Earlier this week Amazon took some of the low-budget manufacturer BLU's phones off the retailer's digital shelves, following allegations that BLU had included spyware in its products. It seems to have been a false alarm, though, as today BLU has announced in a tweet that Amazon is back to stocking its phones. Customers looking to pick up a cheap and capable phone can again purchase them at the US' biggest online merchant. Read More
BLU is one of many low-end phone manufacturers, known for its dirt-cheap unlocked Android phones. But back in November, a security firm discovered spyware on some BLU phones sold in the United States, prompting Amazon to stop selling the affected devices until the issue was resolved. Read More
The Play Store has just been updated to version 7.8 as of this morning, at least for some people. This release brings a couple of small changes to the interface and a few bigger changes in preparation for the future. Google has added a little reminder note to get people back on track with automatic updates, meanwhile it has also removed a toggle on some devices that gave users a choice about whether icons should be added to the home screen for newly installed apps. (But don't worry, that's conditional.) On the teardown front, we can see big signs of progress for Instant Apps, a move toward branding the malware scanner, and a clue that pre-registering for apps may finally be worth something besides a reminder notification. Read More
The conventional wisdom is that limiting your app downloads to the Play Store will help you avoid malware. That's true for the most part, but every now and then we hear about something sketchy that fell through the cracks. For instance, the security firm Check Point says that a number of "game guide" apps in the Play Store were hiding malicious code, and they may have accumulated millions of downloads. Read More
Google is pushing out a new version of the Play Store for Android users around the world. Like most updates to this version, there really aren't any notable changes showing up already, but there are a few interesting things hidden beneath the hood. There are some new features focused on improving security for apps that are updated from unexpected sources and making its security scanner more visible to users. There's also a plan to move notification settings to their own dedicated screen. Read More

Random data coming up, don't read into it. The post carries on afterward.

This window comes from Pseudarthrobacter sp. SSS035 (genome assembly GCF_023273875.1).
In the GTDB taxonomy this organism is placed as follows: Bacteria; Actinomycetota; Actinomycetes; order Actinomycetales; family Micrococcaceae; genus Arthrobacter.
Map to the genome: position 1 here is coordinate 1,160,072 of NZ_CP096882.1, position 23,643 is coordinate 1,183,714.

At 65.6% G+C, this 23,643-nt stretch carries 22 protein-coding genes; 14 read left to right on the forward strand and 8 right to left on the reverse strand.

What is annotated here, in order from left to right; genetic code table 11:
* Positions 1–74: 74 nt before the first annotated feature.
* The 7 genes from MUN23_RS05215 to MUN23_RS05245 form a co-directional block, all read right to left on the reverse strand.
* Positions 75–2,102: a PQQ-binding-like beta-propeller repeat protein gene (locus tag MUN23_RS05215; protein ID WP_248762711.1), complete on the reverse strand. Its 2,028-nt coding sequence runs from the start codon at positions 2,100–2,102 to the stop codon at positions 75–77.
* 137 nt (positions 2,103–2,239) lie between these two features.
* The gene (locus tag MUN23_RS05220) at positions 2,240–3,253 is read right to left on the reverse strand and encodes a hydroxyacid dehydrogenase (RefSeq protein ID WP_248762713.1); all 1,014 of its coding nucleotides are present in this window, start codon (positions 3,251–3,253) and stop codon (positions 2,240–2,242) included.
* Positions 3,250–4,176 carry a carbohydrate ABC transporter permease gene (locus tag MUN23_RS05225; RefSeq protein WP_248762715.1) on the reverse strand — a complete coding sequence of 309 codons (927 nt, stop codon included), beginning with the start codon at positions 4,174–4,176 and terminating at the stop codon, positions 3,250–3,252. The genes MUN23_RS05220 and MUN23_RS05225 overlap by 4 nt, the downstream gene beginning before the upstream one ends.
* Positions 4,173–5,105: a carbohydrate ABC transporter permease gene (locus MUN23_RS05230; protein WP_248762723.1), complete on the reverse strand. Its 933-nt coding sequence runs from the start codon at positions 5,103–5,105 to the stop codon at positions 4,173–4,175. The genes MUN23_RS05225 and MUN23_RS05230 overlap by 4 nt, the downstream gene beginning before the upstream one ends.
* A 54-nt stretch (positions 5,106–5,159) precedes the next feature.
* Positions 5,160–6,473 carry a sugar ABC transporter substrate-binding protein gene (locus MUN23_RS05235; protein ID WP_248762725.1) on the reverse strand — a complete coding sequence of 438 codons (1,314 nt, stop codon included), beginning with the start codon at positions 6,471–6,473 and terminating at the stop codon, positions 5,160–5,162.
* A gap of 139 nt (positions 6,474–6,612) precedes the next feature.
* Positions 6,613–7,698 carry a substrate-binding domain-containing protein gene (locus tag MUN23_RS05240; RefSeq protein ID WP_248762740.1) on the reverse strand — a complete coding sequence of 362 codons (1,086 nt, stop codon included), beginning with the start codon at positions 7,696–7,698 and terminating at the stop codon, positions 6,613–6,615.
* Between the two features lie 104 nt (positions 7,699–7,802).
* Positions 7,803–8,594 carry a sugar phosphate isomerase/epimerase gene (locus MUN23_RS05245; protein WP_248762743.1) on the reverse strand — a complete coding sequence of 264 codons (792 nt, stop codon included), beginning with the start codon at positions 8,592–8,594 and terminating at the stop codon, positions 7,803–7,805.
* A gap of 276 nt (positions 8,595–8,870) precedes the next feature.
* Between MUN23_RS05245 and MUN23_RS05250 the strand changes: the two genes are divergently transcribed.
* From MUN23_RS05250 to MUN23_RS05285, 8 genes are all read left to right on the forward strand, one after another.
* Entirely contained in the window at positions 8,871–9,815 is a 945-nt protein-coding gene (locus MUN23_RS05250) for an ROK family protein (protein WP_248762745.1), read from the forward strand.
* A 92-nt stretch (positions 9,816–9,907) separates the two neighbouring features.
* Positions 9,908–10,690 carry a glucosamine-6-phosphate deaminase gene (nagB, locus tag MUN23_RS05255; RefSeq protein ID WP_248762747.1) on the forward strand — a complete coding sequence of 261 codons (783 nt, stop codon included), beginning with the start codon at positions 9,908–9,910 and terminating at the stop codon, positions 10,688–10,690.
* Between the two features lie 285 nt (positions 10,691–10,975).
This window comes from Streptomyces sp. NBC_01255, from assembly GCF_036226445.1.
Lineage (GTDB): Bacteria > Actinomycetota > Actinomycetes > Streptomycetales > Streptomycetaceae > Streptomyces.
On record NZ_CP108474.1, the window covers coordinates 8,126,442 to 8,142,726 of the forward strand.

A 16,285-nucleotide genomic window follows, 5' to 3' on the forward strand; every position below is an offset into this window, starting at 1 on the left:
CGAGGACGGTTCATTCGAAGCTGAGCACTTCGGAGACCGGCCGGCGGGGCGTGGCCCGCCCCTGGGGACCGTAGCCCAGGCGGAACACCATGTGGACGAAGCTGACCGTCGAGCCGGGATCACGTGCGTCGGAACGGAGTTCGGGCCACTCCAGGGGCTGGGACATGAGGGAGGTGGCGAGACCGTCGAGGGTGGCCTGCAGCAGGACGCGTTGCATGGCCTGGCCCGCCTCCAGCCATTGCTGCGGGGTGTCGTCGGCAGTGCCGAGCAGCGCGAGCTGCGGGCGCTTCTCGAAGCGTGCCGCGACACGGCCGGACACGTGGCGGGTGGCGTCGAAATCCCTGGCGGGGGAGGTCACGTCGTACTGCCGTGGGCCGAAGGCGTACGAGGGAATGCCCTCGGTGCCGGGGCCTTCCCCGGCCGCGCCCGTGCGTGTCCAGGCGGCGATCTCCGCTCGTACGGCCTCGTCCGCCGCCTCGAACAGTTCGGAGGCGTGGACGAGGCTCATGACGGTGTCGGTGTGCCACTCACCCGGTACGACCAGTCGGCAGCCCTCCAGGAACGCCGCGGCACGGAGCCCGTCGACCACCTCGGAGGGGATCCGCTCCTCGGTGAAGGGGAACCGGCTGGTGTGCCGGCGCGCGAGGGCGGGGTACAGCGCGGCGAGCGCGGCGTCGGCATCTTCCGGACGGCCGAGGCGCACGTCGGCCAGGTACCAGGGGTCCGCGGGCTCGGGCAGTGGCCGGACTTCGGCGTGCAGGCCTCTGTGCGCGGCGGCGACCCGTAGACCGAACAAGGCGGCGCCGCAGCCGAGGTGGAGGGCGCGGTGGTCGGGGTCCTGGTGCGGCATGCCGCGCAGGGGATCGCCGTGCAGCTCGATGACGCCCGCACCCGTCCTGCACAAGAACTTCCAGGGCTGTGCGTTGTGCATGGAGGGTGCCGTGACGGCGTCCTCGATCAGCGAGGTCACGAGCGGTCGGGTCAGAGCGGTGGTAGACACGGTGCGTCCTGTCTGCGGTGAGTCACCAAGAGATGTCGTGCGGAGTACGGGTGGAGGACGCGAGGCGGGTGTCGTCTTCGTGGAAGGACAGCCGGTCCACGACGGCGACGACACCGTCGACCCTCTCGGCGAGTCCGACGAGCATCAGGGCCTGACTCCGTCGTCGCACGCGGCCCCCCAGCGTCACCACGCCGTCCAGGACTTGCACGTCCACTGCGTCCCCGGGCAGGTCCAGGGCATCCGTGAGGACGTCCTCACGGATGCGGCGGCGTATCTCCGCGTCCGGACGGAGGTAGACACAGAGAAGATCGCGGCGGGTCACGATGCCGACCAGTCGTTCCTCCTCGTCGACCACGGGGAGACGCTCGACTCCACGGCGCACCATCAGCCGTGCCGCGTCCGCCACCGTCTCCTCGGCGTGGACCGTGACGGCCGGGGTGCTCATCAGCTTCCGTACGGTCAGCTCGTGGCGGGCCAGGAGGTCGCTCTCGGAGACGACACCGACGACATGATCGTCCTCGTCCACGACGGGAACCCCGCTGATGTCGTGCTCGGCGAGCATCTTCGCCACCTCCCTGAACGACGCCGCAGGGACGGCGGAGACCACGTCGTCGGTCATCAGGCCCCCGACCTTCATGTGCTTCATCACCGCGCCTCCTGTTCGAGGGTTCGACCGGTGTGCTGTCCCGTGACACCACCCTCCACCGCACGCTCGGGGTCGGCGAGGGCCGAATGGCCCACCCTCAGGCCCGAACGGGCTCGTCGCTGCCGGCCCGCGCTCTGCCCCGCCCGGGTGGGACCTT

An unusually advanced strain of malware was discovered on iOS last year, dubbed Pegasus by Lookout and other security firms that analyzed it. Now, an Android version of Pegasus has been discovered. The new malware is known as Chrysaor, and a full analysis of its origins and capabilities has been published by Google and Lookout. It's a serious piece of malware, but you don't have to worry about it showing up on your phone. Read More
You know what's great? Having lots of streaming content available on your TV. What's not so great is when your quest to stream content results in ransomware bricking your TV. One fellow on Twitter shared the story of an LG TV that caught some nasty malware, and now it's apparently useless. Perhaps technology has gone too far. Read More
Blu took a substantial hit last month when security firm Kryptowire discovered a pre-installed service on several of the company's phones was sending users' data to a server in China. The offending service was part of the OTA update module provided by third-party company Adups. Blu has now promised to get rid of the Adups software after previously neutering it. Read More
The battle against Android malware is ongoing, but it's a big world and Android is everywhere. It presents a tempting target for criminals, and the Gooligan malware is just the latest attempt to make a buck off the trusting nature of smartphone users. This attack has compromised more than a million phones in the last few months, and as many as 13,000 new infections are occurring each day. The goal is not to steal your data (although that can still happen), but to make you download apps in an advertising fraud scheme. Read More
Google's Safe Browsing feature has been around since 2007, and has protected millions of people from harmful threats on the internet. It's a blacklist of harmful websites, such as those distributing malware and phishing scams, that Google actively updates every day. The database is used by Chrome, Firefox, and even Safari to ensure users can be as safe as possible online.
Back at Google I/O, Google announced they would make an official API for applications to check a given website in the Safe Browsing database. Starting with Google Play Services 9.4, developers can finally use the API in their apps.
The Safe Browsing API uses the latest version of the Safe Browsing Network Protocol, meaning it's designed to be as quick (and use up as little cellular data) as possible. Read More